New York City
Diagnosed with HIV in 1986
Diagnosed with Hep C in 2000
The following is an excerpt from the Hep 2012 cover story:
For Wayne Starks, 51, a former New York City bus driver, overcoming addiction and staying sober have been central to his fight to be healthy while living with both HIV and hepatitis C virus (HCV). “I wouldn’t have survived if I had kept using drugs and alcohol,” Starks says.
When he was diagnosed with HIV in 1986, though, his doctors didn’t think Starks, who has two children, would live long. That grim outlook made curbing his addictions harder.
Starks started HIV meds in the early 1990s but returned to using drugs and drink on and off for over a decade, grabbing the quick fix to temporarily forget his problems in times of tragedy. Then in 2000, when Starks learned he also had hep C, he committed to sobriety.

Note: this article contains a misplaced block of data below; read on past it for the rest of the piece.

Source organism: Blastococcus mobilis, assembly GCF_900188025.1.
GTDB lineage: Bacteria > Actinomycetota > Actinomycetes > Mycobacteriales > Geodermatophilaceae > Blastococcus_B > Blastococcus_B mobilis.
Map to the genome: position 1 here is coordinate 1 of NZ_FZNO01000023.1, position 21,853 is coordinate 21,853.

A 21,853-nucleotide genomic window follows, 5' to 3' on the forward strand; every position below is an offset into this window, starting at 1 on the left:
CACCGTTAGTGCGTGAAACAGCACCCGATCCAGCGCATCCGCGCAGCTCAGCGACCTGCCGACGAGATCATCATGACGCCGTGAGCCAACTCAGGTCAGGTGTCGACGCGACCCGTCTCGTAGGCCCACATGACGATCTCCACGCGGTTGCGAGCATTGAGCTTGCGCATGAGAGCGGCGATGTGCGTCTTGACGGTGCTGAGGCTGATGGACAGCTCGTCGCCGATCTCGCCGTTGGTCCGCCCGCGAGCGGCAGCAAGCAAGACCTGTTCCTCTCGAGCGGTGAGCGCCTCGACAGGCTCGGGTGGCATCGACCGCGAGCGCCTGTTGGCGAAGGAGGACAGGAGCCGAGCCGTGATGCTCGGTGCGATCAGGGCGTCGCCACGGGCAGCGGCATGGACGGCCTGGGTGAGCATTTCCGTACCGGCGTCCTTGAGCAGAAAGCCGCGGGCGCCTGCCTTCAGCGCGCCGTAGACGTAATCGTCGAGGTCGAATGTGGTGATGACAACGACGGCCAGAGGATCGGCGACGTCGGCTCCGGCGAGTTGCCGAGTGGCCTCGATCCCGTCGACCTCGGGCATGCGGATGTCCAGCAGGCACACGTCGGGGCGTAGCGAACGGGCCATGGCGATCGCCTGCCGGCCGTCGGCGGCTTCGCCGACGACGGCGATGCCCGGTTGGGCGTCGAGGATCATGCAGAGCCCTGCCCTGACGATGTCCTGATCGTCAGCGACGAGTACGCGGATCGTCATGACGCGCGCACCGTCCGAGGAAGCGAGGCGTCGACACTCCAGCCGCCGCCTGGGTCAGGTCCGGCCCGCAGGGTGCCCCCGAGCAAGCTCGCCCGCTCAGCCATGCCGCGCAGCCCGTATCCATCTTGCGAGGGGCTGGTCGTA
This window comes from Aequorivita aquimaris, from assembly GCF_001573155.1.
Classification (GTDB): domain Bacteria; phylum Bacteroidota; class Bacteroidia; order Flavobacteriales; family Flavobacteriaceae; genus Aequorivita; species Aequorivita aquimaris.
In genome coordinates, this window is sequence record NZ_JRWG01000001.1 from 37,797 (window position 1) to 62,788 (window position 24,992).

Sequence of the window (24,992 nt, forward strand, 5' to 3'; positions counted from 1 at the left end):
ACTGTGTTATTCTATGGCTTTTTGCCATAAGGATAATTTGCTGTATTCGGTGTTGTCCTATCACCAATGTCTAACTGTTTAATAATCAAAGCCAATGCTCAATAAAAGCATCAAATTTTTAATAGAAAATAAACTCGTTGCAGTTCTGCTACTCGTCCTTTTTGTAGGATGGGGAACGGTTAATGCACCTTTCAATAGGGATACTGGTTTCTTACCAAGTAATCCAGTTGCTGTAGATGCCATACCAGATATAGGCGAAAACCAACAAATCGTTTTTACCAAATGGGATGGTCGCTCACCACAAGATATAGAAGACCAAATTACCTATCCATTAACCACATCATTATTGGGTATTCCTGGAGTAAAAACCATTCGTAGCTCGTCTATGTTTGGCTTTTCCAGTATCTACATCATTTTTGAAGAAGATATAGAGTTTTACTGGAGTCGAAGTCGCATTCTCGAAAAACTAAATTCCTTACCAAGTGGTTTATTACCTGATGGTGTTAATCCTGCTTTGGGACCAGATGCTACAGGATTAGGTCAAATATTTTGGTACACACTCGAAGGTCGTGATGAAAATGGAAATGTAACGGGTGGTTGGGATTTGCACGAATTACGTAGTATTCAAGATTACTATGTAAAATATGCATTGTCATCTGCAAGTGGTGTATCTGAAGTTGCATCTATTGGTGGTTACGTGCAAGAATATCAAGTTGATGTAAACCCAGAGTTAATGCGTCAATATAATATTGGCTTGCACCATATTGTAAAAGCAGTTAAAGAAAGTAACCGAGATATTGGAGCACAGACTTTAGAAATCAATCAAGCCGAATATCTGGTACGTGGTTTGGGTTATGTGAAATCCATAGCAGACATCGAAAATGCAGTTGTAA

Today, as a board member for VOCAL-NY (formerly New York City AIDS Housing Network), a group advocating for the rights of HIV-positive people, Starks draws on his years of living on the streets and in HIV/AIDS Services Administration (HASA) housing. “I know what it is to be homeless,” Starks says.
Where you live can influence your health for better or worse, and drug-free housing is definitely for better. After cycling through several drug-infested housing complexes—smoky hallways in one gave him asthma attacks—Starks has found permanent scatter-site housing that helps him put his health first, take his HIV meds on time, make doctor’s appointments and get enough rest.
Click here to read the complete story.